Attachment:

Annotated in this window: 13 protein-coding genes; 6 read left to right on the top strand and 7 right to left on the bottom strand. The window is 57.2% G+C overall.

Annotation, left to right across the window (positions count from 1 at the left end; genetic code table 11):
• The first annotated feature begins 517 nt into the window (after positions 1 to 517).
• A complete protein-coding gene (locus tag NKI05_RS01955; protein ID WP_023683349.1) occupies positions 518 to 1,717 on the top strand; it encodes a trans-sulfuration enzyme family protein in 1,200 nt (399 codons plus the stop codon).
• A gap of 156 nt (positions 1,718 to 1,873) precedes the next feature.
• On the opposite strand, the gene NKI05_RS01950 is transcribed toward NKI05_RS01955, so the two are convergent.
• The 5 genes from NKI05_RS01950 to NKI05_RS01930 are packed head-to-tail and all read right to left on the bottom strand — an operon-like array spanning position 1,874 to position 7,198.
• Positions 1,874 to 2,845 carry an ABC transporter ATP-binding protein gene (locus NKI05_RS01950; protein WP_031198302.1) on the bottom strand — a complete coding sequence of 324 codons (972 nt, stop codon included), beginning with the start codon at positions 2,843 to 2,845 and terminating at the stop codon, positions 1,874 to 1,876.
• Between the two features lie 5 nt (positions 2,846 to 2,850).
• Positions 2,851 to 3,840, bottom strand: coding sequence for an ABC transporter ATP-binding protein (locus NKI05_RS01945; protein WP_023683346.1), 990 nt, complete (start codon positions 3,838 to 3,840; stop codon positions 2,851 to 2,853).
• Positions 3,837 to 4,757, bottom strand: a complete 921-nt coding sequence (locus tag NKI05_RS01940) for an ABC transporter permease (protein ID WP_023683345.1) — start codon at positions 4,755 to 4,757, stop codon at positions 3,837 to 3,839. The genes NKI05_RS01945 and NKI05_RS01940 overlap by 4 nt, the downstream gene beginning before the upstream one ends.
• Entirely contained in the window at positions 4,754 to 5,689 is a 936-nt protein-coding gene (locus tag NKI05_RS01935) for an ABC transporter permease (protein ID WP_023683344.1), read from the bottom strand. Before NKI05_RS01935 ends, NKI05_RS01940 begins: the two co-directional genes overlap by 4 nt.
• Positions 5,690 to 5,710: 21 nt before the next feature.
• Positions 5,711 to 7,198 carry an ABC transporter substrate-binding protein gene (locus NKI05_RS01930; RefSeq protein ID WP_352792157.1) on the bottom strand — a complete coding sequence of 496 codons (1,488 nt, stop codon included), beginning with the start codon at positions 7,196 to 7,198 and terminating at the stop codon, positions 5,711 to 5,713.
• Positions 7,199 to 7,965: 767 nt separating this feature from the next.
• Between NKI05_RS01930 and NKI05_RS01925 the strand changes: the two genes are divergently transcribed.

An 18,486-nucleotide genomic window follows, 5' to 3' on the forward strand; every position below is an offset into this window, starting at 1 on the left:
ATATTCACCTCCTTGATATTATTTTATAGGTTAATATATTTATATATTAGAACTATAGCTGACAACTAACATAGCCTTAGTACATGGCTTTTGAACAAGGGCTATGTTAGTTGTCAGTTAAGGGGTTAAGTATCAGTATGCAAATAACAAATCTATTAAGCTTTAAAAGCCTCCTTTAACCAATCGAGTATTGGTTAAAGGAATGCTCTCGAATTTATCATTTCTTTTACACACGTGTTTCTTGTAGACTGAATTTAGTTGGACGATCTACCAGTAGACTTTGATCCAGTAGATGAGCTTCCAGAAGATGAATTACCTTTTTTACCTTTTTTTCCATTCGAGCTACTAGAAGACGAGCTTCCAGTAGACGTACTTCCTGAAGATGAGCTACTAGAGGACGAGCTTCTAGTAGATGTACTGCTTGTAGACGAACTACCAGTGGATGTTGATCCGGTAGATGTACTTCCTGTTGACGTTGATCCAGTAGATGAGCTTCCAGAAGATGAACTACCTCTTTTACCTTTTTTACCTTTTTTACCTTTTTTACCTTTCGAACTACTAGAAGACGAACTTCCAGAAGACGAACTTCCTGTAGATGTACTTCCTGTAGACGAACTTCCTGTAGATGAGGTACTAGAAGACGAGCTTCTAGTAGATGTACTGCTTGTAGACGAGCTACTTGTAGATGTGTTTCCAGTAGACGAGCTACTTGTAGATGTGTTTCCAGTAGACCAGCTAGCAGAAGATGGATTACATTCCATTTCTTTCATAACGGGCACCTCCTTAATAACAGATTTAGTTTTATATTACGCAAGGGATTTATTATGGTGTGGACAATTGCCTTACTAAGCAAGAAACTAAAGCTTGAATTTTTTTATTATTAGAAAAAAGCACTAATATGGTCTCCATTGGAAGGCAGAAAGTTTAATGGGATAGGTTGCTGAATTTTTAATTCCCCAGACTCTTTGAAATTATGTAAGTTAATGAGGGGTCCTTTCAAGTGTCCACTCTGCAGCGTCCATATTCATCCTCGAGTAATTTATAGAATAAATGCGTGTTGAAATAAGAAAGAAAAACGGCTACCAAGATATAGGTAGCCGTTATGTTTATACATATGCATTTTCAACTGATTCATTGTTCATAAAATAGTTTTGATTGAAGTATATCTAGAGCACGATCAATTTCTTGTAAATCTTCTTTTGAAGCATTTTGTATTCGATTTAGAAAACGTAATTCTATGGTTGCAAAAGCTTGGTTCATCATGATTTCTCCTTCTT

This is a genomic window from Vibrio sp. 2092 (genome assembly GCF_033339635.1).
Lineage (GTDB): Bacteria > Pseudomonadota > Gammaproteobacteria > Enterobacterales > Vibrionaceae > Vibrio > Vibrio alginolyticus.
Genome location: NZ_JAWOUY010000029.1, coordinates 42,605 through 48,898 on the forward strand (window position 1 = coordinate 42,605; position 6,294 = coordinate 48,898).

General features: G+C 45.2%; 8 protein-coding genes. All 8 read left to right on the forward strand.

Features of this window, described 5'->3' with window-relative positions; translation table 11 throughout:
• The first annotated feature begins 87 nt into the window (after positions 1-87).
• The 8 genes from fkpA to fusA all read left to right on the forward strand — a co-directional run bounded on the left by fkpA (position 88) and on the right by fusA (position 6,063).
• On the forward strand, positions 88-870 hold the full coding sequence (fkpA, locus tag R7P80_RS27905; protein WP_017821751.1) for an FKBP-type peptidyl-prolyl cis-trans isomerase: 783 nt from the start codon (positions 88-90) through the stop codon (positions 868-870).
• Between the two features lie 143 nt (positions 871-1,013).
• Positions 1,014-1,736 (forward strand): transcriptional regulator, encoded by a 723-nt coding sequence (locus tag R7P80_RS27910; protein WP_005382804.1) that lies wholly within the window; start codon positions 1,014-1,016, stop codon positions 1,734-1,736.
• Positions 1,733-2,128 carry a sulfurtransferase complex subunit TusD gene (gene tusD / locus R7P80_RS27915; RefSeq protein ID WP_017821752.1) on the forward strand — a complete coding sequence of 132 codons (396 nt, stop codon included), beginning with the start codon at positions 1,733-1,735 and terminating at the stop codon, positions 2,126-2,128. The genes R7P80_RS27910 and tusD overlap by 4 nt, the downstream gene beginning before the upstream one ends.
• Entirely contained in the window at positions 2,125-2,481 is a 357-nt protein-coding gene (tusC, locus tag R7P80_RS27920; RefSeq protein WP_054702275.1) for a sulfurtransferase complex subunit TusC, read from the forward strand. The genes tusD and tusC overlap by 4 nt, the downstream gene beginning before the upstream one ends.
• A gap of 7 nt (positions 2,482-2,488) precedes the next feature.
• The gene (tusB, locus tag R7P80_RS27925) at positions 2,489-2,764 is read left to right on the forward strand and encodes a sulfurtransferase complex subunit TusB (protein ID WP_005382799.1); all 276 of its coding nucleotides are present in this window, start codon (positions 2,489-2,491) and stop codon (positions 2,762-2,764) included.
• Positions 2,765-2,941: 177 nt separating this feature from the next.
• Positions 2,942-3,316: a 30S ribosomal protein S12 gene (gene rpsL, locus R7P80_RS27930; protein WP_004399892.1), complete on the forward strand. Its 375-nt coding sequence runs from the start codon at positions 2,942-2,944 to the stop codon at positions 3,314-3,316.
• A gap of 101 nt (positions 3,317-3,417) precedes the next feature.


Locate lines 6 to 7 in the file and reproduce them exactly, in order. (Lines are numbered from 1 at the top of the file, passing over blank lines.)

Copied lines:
• On the opposite strand, the gene NKI05_RS01950 is transcribed toward NKI05_RS01955, so the two are convergent.
• The 5 genes from NKI05_RS01950 to NKI05_RS01930 are packed head-to-tail and all read right to left on the bottom strand — an operon-like array spanning position 1,874 to position 7,198.